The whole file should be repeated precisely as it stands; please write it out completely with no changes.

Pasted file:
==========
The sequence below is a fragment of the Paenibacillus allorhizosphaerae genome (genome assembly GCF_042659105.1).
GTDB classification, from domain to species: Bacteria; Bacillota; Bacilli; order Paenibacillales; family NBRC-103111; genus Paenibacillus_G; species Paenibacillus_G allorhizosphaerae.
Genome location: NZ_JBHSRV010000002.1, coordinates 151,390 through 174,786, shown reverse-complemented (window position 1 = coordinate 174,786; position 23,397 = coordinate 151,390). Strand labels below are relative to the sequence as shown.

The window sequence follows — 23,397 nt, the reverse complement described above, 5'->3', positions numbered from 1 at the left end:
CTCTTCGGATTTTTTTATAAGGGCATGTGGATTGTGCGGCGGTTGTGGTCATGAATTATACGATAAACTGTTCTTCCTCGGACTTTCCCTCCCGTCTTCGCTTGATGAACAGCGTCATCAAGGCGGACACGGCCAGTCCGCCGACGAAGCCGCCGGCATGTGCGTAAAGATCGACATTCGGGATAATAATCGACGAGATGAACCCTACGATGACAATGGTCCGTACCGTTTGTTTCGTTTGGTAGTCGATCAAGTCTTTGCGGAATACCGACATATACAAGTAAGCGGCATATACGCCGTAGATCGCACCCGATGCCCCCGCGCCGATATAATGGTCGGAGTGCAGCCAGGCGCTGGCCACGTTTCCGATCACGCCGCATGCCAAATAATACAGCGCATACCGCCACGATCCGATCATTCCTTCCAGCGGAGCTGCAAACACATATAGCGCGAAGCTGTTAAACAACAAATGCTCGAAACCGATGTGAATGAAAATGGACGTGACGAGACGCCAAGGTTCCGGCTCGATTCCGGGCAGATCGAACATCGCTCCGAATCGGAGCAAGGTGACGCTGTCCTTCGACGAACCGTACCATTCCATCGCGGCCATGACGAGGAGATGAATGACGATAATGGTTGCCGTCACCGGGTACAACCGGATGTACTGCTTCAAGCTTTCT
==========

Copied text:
The sequence below is a fragment of the Paenibacillus allorhizosphaerae genome (genome assembly GCF_042659105.1).
GTDB classification, from domain to species: Bacteria; Bacillota; Bacilli; order Paenibacillales; family NBRC-103111; genus Paenibacillus_G; species Paenibacillus_G allorhizosphaerae.
Genome location: NZ_JBHSRV010000002.1, coordinates 151,390 through 174,786, shown reverse-complemented (window position 1 = coordinate 174,786; position 23,397 = coordinate 151,390). Strand labels below are relative to the sequence as shown.

The window sequence follows — 23,397 nt, the reverse complement described above, 5'->3', positions numbered from 1 at the left end:
CTCTTCGGATTTTTTTATAAGGGCATGTGGATTGTGCGGCGGTTGTGGTCATGAATTATACGATAAACTGTTCTTCCTCGGACTTTCCCTCCCGTCTTCGCTTGATGAACAGCGTCATCAAGGCGGACACGGCCAGTCCGCCGACGAAGCCGCCGGCATGTGCGTAAAGATCGACATTCGGGATAATAATCGACGAGATGAACCCTACGATGACAATGGTCCGTACCGTTTGTTTCGTTTGGTAGTCGATCAAGTCTTTGCGGAATACCGACATATACAAGTAAGCGGCATATACGCCGTAGATCGCACCCGATGCCCCCGCGCCGATATAATGGTCGGAGTGCAGCCAGGCGCTGGCCACGTTTCCGATCACGCCGCATGCCAAATAATACAGCGCATACCGCCACGATCCGATCATTCCTTCCAGCGGAGCTGCAAACACATATAGCGCGAAGCTGTTAAACAACAAATGCTCGAAACCGATGTGAATGAAAATGGACGTGACGAGACGCCAAGGTTCCGGCTCGATTCCGGGCAGATCGAACATCGCTCCGAATCGGAGCAAGGTGACGCTGTCCTTCGACGAACCGTACCATTCCATCGCGGCCATGACGAGGAGATGAATGACGATAATGGTTGCCGTCACCGGGTACAACCGGATGTACTGCTTCAAGCTTTCT